Green Grass, Running Water by Thomas King.
“One of the first things you pick up listening to or reading Thomas King is that he was born to tell stories. Even on the page it feels like he’s speaking a world into existence. I trust him to tell a great story which is why I stuck with this one even though for the first 50ish pages I hadn’t the foggiest clue what was happening. If you like your plots linear this is NOT the book for you.
We get the story from an unknown narrator as he tells the story to Coyote, the trickster of plains nations folklore, however, the narrator is also being narrated to by the 4 Old Indians. These supernatural beings each represent a character from indigenous oral traditions and in the telling of their stories there is a kind of mash-up blending with Judeo-Christian and western literary traditions.These tales are, at once, hilarious and a devastating critique of settler colonialism. The work of a master storyteller.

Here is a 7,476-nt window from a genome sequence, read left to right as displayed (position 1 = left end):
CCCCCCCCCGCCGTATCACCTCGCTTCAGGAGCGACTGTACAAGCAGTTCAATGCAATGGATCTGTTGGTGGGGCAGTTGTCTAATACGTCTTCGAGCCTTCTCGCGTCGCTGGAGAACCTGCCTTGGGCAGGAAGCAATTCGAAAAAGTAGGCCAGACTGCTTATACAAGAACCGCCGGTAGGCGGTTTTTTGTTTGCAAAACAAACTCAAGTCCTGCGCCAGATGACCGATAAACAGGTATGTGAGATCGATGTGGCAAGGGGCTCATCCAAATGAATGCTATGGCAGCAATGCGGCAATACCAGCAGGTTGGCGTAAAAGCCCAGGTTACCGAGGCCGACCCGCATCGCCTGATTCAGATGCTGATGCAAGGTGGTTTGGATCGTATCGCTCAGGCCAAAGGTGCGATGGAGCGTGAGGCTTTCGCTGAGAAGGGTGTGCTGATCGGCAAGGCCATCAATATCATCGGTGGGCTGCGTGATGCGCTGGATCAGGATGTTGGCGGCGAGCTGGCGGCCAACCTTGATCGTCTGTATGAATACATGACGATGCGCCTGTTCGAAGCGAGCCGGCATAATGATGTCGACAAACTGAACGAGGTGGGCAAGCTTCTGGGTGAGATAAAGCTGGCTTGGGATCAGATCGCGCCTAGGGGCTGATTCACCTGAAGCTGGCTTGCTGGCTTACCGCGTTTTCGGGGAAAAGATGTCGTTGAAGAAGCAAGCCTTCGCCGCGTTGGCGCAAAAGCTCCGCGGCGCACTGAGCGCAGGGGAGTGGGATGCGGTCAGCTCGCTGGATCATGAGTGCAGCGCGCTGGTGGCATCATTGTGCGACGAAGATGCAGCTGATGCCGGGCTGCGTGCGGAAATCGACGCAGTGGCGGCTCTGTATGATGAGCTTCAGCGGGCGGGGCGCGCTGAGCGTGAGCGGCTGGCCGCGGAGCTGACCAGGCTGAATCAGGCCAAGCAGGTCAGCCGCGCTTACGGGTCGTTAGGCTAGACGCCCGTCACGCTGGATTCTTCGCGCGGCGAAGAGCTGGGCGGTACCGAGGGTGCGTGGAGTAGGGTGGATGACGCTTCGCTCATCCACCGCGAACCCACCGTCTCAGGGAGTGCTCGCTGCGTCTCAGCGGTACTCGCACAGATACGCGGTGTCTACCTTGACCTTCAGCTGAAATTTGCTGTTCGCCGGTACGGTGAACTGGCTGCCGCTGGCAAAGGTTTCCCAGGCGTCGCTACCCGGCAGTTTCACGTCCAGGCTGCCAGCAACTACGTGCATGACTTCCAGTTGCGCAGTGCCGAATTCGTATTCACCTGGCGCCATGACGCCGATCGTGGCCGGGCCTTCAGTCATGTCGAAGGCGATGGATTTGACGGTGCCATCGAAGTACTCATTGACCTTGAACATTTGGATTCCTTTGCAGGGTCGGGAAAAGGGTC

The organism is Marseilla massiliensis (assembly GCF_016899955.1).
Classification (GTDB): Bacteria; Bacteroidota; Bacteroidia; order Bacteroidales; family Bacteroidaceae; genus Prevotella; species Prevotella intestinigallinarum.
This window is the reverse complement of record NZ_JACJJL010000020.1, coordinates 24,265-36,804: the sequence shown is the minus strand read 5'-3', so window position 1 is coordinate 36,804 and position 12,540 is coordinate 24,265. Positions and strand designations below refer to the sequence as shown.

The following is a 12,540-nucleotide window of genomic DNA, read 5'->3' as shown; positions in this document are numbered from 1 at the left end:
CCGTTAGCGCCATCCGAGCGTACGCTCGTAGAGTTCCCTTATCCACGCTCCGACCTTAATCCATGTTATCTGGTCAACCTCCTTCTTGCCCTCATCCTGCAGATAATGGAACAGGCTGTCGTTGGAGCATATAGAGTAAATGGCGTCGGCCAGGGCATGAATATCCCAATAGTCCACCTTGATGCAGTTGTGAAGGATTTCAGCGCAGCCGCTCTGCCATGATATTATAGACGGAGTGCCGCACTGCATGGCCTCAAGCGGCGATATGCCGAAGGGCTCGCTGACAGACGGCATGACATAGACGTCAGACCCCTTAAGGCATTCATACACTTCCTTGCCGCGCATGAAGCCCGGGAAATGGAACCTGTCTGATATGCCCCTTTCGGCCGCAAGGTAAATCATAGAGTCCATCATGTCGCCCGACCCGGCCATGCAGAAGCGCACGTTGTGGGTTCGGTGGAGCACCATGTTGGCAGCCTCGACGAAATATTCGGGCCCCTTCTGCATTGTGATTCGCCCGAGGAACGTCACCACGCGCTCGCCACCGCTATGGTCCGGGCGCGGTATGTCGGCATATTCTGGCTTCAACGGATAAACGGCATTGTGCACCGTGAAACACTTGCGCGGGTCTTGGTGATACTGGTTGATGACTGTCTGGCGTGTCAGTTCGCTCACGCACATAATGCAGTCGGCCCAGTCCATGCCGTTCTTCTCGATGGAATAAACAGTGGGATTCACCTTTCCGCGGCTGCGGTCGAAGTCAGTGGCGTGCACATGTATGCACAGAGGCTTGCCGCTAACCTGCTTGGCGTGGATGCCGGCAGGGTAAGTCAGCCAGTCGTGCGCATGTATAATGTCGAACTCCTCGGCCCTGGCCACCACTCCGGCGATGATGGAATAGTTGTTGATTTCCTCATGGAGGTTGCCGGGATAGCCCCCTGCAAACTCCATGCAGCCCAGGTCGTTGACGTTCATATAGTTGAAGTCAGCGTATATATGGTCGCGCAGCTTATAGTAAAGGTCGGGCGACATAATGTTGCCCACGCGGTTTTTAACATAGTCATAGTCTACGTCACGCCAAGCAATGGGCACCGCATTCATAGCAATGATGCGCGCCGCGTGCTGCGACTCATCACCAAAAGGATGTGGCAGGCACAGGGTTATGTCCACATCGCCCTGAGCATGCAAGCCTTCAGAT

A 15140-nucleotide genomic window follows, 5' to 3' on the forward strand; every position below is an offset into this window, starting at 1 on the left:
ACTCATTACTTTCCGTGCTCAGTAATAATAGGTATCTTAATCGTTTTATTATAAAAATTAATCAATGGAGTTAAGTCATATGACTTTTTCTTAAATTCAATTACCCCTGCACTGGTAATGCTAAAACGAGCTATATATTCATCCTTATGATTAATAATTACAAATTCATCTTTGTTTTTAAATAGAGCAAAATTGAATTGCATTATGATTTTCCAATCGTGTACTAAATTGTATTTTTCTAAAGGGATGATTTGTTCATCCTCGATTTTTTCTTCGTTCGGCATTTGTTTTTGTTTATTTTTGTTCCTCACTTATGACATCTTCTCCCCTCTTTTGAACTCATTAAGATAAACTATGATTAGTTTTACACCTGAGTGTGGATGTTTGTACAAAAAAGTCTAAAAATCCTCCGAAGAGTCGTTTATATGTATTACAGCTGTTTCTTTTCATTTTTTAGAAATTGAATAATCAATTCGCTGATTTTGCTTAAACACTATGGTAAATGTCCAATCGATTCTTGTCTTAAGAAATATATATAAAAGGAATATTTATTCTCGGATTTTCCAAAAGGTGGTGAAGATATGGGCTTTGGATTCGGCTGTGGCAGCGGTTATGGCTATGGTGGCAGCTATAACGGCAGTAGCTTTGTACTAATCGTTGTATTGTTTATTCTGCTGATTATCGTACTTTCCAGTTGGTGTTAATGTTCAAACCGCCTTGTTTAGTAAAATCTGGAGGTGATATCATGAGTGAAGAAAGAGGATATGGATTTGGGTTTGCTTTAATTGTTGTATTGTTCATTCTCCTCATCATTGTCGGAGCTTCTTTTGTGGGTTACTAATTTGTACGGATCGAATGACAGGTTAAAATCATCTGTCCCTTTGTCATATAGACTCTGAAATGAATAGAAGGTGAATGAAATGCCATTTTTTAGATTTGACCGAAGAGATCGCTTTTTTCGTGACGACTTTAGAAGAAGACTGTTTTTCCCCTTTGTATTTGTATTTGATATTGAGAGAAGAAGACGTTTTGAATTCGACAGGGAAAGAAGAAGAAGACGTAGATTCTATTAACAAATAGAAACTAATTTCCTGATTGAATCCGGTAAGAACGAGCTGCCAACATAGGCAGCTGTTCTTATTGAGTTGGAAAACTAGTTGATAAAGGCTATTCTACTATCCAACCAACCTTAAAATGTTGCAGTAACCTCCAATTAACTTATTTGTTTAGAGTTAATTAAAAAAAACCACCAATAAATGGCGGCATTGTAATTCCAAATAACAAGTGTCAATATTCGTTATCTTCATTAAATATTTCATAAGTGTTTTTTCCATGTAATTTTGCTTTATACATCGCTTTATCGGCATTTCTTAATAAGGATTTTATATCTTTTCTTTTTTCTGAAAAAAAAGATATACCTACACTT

So, the Old Indians escape from a mental institute and with Coyote in tow begin making their way to the fictitious town, on Blackfoot Territory, of Blossom, Alberta. It seems they’ll have to fix the world…again. Often fixing the world is really about helping to fix people and the Blackfoot folks we meet in and around blossom could use a little help. Alberta Frank is a university professor who wants a baby but not a man which is bad news for her current lovers, cousins Charlie and Lionel who both want her. Lionel’s uncle Eli could use a hand as well. He’s the last man left opposing the damming of a river crucial to his people. Everything is coming to a head at the annual Sundance and with Coyote lending a paw things could go any way.”
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